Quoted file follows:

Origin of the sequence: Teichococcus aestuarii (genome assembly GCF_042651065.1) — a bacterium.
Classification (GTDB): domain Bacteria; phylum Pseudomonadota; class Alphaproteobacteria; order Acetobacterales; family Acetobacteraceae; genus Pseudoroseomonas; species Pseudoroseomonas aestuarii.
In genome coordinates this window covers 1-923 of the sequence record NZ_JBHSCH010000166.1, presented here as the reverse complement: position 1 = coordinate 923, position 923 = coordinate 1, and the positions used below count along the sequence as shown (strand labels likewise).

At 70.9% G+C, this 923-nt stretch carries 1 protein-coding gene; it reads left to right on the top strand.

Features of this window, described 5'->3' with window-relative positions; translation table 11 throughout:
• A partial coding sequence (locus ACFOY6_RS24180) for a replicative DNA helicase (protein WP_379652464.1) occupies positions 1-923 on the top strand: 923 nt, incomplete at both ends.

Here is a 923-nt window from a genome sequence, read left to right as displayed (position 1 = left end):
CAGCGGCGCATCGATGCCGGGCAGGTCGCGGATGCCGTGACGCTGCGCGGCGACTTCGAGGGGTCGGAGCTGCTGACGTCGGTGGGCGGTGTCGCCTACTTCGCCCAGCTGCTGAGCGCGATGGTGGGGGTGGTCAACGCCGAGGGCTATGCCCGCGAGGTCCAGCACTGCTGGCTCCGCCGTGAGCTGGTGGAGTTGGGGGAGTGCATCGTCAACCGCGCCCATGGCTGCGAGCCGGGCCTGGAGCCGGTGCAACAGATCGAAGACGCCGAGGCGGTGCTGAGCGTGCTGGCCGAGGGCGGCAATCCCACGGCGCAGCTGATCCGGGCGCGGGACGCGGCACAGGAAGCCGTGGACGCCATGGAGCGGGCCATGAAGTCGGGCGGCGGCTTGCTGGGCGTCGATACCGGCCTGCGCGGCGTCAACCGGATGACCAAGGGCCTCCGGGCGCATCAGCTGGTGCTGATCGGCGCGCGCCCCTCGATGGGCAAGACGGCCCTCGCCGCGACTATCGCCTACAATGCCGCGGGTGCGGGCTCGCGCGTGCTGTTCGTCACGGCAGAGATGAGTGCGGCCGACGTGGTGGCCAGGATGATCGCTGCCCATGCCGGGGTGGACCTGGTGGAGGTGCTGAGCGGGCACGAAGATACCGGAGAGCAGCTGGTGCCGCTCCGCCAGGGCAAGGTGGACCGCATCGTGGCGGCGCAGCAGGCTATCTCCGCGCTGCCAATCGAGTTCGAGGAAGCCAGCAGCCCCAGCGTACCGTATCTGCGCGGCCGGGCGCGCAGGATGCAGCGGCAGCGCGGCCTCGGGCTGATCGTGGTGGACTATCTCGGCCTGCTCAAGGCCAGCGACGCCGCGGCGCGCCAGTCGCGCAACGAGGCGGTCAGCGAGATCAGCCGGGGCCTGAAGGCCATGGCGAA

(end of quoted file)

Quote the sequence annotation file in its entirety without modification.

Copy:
Origin of the sequence: Teichococcus aestuarii (genome assembly GCF_042651065.1) — a bacterium.
Classification (GTDB): domain Bacteria; phylum Pseudomonadota; class Alphaproteobacteria; order Acetobacterales; family Acetobacteraceae; genus Pseudoroseomonas; species Pseudoroseomonas aestuarii.
In genome coordinates this window covers 1-923 of the sequence record NZ_JBHSCH010000166.1, presented here as the reverse complement: position 1 = coordinate 923, position 923 = coordinate 1, and the positions used below count along the sequence as shown (strand labels likewise).

At 70.9% G+C, this 923-nt stretch carries 1 protein-coding gene; it reads left to right on the top strand.

Features of this window, described 5'->3' with window-relative positions; translation table 11 throughout:
• A partial coding sequence (locus ACFOY6_RS24180) for a replicative DNA helicase (protein WP_379652464.1) occupies positions 1-923 on the top strand: 923 nt, incomplete at both ends.

Here is a 923-nt window from a genome sequence, read left to right as displayed (position 1 = left end):
CAGCGGCGCATCGATGCCGGGCAGGTCGCGGATGCCGTGACGCTGCGCGGCGACTTCGAGGGGTCGGAGCTGCTGACGTCGGTGGGCGGTGTCGCCTACTTCGCCCAGCTGCTGAGCGCGATGGTGGGGGTGGTCAACGCCGAGGGCTATGCCCGCGAGGTCCAGCACTGCTGGCTCCGCCGTGAGCTGGTGGAGTTGGGGGAGTGCATCGTCAACCGCGCCCATGGCTGCGAGCCGGGCCTGGAGCCGGTGCAACAGATCGAAGACGCCGAGGCGGTGCTGAGCGTGCTGGCCGAGGGCGGCAATCCCACGGCGCAGCTGATCCGGGCGCGGGACGCGGCACAGGAAGCCGTGGACGCCATGGAGCGGGCCATGAAGTCGGGCGGCGGCTTGCTGGGCGTCGATACCGGCCTGCGCGGCGTCAACCGGATGACCAAGGGCCTCCGGGCGCATCAGCTGGTGCTGATCGGCGCGCGCCCCTCGATGGGCAAGACGGCCCTCGCCGCGACTATCGCCTACAATGCCGCGGGTGCGGGCTCGCGCGTGCTGTTCGTCACGGCAGAGATGAGTGCGGCCGACGTGGTGGCCAGGATGATCGCTGCCCATGCCGGGGTGGACCTGGTGGAGGTGCTGAGCGGGCACGAAGATACCGGAGAGCAGCTGGTGCCGCTCCGCCAGGGCAAGGTGGACCGCATCGTGGCGGCGCAGCAGGCTATCTCCGCGCTGCCAATCGAGTTCGAGGAAGCCAGCAGCCCCAGCGTACCGTATCTGCGCGGCCGGGCGCGCAGGATGCAGCGGCAGCGCGGCCTCGGGCTGATCGTGGTGGACTATCTCGGCCTGCTCAAGGCCAGCGACGCCGCGGCGCGCCAGTCGCGCAACGAGGCGGTCAGCGAGATCAGCCGGGGCCTGAAGGCCATGGCGAA